Today we light the candle of Joy, following the candles of Hope and Faith.
Advent harkens to this time of waiting. Waiting. Waiting. Even after the birth of Jesus, there is still…waiting. Jesus is just a baby, a cradle full of hope. Then he is a boy. Then, there’s not much happening until Jesus is…thirty. Even after a moment of birth, it’s waiting. Excitement, but waiting.
It’s like Christmas for a kid. Excitement, but all this…waiting for the “good stuff” to happen.
How do we fill the space? Activities. Action. Things are still happening. Perhaps this is the lesson as a child to fill the space of Advent with activities: songs (concerts and plays), thinking of others (buying gifts and sending cards and offerings to those in need), preparing for Christmas Day with light (decorating trees and stringing lights and making ornaments), baking cookies and thinking of others. Perhaps this time of hope and preparation is a child’s way of connecting to waiting. Patience.
In the grander scheme of things the waiting is a long time. It’s centuries between the prophets and the birth of Jesus. Centuries between Isaiah and the coming of Jesus. What do we do while we wait? The book of Isaiah offers hope in a time where things are pretty terrible. Isaiah connects the people to one God to help keep one pointed faith, helping the people to be strong during times of struggle. He guides people to worship one God, continuing the move from many gods to one. To trust and have faith in that one God. Isaiah teaches us not to be discouraged, but to move forward because better times and places are coming. Isaiah tells us not to lose hope, but to work toward a better place, that each of us has a part to play in that change. Have faith. And here is a tangible thing to look forward to: Emmanuel “God With Us”.
Today, we light the candle of Joy. How do we find Joy in waiting and when things are not so great? He have hope. And we have faith. The only constant is change. This moment will not last forever.
At this point, we’re waiting for a child of Hope. Isaiah is the beginning of the line…the lineage. As a prophet, he is connected to the moment of birth to come. Then there are more lines in this season of Advent:
To come to the Women of Christmas Tea (connecting us to our INC–last Tea is this Wednesday if you’d like to join us), Elizabeth and Zachariah are offered hope in the form of a child they never expected to be blessed with. In turn, their son, John will hold the lineage during the time of Jesus, until Jesus is ready to take up the reins. John is the Baptist, the one to bear witness to the Light coming.
Mary and Joseph have their own work to do. They must have faith in God and the angel and each other. They must bring a child into the world and keep him safe to grow up and do the work he is meant to do as a teacher, a healer, a leader, a Christ.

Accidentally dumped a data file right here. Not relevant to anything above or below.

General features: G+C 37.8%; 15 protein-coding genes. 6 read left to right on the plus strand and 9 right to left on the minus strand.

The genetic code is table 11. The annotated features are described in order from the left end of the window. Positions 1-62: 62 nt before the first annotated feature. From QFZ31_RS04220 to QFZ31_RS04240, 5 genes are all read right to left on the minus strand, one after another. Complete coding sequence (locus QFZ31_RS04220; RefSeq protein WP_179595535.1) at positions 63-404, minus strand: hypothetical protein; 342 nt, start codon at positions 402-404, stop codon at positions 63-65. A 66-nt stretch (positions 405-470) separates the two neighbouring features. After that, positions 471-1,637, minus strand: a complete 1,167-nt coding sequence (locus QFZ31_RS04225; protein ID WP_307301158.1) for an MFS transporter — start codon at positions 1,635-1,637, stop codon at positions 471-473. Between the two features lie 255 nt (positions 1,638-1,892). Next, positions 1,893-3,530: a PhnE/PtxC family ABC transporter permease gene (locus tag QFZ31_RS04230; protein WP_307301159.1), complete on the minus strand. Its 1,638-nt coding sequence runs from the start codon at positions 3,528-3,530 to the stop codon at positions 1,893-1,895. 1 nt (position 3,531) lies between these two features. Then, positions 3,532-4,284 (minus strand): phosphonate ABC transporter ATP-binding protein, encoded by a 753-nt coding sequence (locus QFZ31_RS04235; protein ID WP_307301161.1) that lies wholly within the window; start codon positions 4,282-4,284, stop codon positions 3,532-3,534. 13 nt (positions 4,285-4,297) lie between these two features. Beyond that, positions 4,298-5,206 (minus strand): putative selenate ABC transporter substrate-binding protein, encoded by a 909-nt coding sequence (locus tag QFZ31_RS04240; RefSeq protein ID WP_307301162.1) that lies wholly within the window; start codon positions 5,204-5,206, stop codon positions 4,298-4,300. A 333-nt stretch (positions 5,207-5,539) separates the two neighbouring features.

The Old Testament is the foundation of the new. It holds its own wisdom. It holds the lineage, and for Christians, it is the holder of the lineage until the New Testament comes in and expands on that earlier teaching. Lineage. Lines. Time as linear.
Jesus is a part of the that line, a big part, but still a part. In Matthew, Jesus says (5:17) “I did not come to abolish the law (the old testament) and the prophet, I did not come to abolish, but to complete.” Perhaps to complete the lineage. Or, maybe to be the keystone in the lineage.
Maybe time is a circle. Jesus holds a place on the circle. The prophets hold a place on the line. Mary and Joseph. Elizabeth and Zachariah. The Baptist holds a place on that line. The angels. The shepherds (this week is also called the Shepherds candle). The kings. The wise men. The common people in waiting. All in a circle that comes back to itself. Love.
We each of us holding space between the old and the coming of the Light as it comes closer and closer.
Jesus is coming, a baby. Hope. He teaches us that God is not above, but with us. Emmanuel, God with us. God as humanity. Perhaps…within us. In this lineage, where does it go from here? We could have long theological discussions about this (even arguments), but I’m going to keep it simple: what if we are the lineage holders?
What if we hold on to the Hope and Joy that Jesus teaches us? What if we are the be the healers and the teachers and the peacekeepers and the children of the divine? What if we are meant to express God Within?
What if, perhaps, we each of us, holds the lineage moving forward? Then, how do we hold space on the line? How do we express the God Within? How do we heal? How do we teach? How do we keep peace? How do we love? How do we express Light in the Darkness?
Hope. Faith. Love. Light. Good Work. Good Company. Kindle the flame in ourselves. Kindles the flame in others.